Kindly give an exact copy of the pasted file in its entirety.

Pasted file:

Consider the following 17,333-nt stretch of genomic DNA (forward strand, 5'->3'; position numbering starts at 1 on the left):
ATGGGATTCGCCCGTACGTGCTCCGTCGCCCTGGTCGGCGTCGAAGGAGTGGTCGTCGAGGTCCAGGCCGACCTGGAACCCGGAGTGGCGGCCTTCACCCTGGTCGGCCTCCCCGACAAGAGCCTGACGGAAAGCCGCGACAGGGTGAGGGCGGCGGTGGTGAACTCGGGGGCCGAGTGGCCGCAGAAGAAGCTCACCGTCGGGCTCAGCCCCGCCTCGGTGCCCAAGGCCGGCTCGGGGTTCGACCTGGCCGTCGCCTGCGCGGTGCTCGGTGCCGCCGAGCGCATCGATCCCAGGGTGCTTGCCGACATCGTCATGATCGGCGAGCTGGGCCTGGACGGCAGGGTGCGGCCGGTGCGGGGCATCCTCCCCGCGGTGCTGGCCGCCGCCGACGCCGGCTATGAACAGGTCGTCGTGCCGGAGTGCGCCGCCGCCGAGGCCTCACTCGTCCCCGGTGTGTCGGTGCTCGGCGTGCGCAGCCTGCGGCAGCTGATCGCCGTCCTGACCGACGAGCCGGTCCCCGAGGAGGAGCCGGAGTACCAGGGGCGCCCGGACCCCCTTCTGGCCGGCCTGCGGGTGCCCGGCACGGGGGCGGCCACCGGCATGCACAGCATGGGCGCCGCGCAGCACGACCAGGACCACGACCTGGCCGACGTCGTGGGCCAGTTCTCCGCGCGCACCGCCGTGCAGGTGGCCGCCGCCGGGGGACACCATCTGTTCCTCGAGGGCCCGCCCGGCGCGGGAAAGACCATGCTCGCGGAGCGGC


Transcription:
Consider the following 17,333-nt stretch of genomic DNA (forward strand, 5'->3'; position numbering starts at 1 on the left):
ATGGGATTCGCCCGTACGTGCTCCGTCGCCCTGGTCGGCGTCGAAGGAGTGGTCGTCGAGGTCCAGGCCGACCTGGAACCCGGAGTGGCGGCCTTCACCCTGGTCGGCCTCCCCGACAAGAGCCTGACGGAAAGCCGCGACAGGGTGAGGGCGGCGGTGGTGAACTCGGGGGCCGAGTGGCCGCAGAAGAAGCTCACCGTCGGGCTCAGCCCCGCCTCGGTGCCCAAGGCCGGCTCGGGGTTCGACCTGGCCGTCGCCTGCGCGGTGCTCGGTGCCGCCGAGCGCATCGATCCCAGGGTGCTTGCCGACATCGTCATGATCGGCGAGCTGGGCCTGGACGGCAGGGTGCGGCCGGTGCGGGGCATCCTCCCCGCGGTGCTGGCCGCCGCCGACGCCGGCTATGAACAGGTCGTCGTGCCGGAGTGCGCCGCCGCCGAGGCCTCACTCGTCCCCGGTGTGTCGGTGCTCGGCGTGCGCAGCCTGCGGCAGCTGATCGCCGTCCTGACCGACGAGCCGGTCCCCGAGGAGGAGCCGGAGTACCAGGGGCGCCCGGACCCCCTTCTGGCCGGCCTGCGGGTGCCCGGCACGGGGGCGGCCACCGGCATGCACAGCATGGGCGCCGCGCAGCACGACCAGGACCACGACCTGGCCGACGTCGTGGGCCAGTTCTCCGCGCGCACCGCCGTGCAGGTGGCCGCCGCCGGGGGACACCATCTGTTCCTCGAGGGCCCGCCCGGCGCGGGAAAGACCATGCTCGCGGAGCGGC